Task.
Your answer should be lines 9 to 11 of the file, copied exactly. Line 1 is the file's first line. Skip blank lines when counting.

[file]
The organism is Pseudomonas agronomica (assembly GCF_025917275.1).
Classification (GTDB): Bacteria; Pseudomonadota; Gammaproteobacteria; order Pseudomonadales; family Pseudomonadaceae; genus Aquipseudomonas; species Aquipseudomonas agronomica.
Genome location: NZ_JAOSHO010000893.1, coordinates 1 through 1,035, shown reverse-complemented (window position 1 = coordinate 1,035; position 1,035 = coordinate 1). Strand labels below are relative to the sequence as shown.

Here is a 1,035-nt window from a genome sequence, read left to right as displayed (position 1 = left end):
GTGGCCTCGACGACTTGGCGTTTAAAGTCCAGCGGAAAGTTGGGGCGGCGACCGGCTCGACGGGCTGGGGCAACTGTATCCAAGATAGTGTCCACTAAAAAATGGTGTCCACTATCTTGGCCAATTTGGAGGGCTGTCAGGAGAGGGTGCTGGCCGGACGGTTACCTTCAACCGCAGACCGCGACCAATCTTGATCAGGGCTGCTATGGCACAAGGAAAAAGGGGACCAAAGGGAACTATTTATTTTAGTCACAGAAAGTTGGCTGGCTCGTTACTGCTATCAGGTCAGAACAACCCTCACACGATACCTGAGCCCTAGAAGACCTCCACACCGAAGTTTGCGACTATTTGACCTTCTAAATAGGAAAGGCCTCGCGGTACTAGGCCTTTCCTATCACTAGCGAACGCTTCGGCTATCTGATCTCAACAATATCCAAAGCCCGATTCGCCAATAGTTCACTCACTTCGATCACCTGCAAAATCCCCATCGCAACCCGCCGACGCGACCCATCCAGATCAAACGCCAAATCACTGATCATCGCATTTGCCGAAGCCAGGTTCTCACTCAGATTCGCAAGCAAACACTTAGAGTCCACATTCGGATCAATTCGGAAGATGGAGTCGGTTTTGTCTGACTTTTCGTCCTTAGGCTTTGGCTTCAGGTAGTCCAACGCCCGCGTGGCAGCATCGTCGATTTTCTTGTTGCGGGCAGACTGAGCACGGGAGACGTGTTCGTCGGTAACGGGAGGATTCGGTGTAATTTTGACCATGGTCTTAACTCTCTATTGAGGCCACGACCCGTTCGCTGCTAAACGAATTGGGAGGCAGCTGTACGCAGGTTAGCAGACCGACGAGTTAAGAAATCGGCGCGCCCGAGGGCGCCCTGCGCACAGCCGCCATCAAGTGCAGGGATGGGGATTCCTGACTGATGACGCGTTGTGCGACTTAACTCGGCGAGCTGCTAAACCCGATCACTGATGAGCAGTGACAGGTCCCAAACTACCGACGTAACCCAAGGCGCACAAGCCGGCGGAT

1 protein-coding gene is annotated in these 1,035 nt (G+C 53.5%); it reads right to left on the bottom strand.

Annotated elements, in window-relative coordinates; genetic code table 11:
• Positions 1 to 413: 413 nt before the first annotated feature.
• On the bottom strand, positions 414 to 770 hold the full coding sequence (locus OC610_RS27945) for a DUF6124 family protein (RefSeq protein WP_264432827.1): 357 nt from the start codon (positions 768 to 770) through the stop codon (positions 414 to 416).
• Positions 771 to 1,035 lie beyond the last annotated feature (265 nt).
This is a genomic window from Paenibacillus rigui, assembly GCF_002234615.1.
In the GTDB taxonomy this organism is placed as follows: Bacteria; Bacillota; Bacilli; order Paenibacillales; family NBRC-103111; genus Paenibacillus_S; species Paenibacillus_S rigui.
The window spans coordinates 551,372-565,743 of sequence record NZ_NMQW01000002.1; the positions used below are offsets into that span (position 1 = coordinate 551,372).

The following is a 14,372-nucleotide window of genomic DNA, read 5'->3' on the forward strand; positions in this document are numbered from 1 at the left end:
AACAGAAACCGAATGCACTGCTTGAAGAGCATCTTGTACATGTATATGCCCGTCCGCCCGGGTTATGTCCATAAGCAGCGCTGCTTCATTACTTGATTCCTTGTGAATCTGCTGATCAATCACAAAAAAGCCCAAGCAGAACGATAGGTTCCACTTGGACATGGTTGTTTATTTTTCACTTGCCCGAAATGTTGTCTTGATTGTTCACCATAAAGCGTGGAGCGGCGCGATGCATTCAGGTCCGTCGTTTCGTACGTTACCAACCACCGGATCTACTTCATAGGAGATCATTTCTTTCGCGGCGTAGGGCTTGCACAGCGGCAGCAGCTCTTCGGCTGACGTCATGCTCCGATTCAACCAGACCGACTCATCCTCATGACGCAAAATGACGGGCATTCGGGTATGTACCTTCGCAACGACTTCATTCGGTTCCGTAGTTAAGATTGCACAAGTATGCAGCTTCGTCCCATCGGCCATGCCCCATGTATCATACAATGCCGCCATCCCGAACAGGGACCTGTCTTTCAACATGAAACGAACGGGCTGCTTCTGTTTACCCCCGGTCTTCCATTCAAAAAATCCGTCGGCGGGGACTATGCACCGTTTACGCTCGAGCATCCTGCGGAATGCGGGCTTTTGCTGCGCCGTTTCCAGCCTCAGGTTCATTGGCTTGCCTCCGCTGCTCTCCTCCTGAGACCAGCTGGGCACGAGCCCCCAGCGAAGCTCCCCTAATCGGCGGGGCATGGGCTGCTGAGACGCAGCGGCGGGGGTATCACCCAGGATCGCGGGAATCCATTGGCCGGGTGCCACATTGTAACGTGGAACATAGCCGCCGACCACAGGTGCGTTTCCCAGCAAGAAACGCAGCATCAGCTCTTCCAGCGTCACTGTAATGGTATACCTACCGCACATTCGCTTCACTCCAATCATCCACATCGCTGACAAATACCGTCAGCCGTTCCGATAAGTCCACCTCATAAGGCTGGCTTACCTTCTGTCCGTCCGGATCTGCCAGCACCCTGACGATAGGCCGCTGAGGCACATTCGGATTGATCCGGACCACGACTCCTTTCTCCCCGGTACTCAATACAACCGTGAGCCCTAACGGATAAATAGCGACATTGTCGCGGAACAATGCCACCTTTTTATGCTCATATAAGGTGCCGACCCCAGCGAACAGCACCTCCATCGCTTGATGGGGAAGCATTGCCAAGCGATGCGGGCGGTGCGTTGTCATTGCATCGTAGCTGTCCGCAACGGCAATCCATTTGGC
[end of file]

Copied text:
• On the bottom strand, positions 414 to 770 hold the full coding sequence (locus OC610_RS27945) for a DUF6124 family protein (RefSeq protein WP_264432827.1): 357 nt from the start codon (positions 768 to 770) through the stop codon (positions 414 to 416).
• Positions 771 to 1,035 lie beyond the last annotated feature (265 nt).
This is a genomic window from Paenibacillus rigui, assembly GCF_002234615.1.